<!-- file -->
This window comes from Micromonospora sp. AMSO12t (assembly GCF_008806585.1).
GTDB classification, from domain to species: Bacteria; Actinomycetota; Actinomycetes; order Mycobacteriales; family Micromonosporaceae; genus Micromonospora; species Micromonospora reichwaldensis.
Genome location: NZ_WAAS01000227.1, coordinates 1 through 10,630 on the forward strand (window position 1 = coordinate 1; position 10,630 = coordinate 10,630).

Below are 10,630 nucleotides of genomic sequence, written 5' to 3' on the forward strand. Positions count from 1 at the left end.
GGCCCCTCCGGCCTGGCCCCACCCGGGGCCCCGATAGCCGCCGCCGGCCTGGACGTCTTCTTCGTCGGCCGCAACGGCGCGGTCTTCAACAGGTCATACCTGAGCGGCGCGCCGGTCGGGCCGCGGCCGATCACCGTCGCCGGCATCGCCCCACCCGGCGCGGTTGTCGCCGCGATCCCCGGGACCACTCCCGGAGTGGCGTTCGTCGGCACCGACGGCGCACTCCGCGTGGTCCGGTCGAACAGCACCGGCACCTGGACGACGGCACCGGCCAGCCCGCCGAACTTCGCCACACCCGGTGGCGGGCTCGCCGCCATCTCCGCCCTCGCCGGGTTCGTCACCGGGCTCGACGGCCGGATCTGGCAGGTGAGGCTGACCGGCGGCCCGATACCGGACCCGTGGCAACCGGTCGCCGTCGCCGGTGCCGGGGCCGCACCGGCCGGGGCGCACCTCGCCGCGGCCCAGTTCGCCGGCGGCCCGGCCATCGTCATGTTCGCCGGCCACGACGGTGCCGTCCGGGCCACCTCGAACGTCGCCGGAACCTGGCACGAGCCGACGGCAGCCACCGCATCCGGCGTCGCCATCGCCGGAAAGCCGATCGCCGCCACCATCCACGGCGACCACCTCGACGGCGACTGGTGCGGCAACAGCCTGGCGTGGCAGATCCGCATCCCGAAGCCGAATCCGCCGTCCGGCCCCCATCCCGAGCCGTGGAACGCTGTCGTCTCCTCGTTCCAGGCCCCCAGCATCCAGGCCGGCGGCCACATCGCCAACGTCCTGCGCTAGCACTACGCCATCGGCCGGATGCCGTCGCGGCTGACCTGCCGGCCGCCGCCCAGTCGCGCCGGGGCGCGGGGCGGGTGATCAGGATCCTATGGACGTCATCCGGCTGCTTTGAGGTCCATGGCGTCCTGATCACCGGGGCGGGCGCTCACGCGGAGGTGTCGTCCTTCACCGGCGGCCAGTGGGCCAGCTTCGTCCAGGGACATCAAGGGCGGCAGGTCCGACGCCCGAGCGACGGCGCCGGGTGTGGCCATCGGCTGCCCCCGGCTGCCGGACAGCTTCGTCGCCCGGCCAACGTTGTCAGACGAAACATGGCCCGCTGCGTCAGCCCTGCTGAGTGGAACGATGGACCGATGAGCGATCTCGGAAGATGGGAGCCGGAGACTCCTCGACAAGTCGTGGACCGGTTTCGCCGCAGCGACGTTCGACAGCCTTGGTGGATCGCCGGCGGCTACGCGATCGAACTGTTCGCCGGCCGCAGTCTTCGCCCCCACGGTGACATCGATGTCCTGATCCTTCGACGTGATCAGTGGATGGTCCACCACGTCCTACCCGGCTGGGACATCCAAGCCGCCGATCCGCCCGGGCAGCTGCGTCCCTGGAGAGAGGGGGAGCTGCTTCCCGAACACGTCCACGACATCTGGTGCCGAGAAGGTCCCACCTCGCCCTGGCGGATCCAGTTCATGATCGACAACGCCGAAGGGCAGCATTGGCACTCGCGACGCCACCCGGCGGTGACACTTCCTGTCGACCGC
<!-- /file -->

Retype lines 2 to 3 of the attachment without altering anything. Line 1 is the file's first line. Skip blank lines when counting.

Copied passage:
GTDB classification, from domain to species: Bacteria; Actinomycetota; Actinomycetes; order Mycobacteriales; family Micromonosporaceae; genus Micromonospora; species Micromonospora reichwaldensis.
Genome location: NZ_WAAS01000227.1, coordinates 1 through 10,630 on the forward strand (window position 1 = coordinate 1; position 10,630 = coordinate 10,630).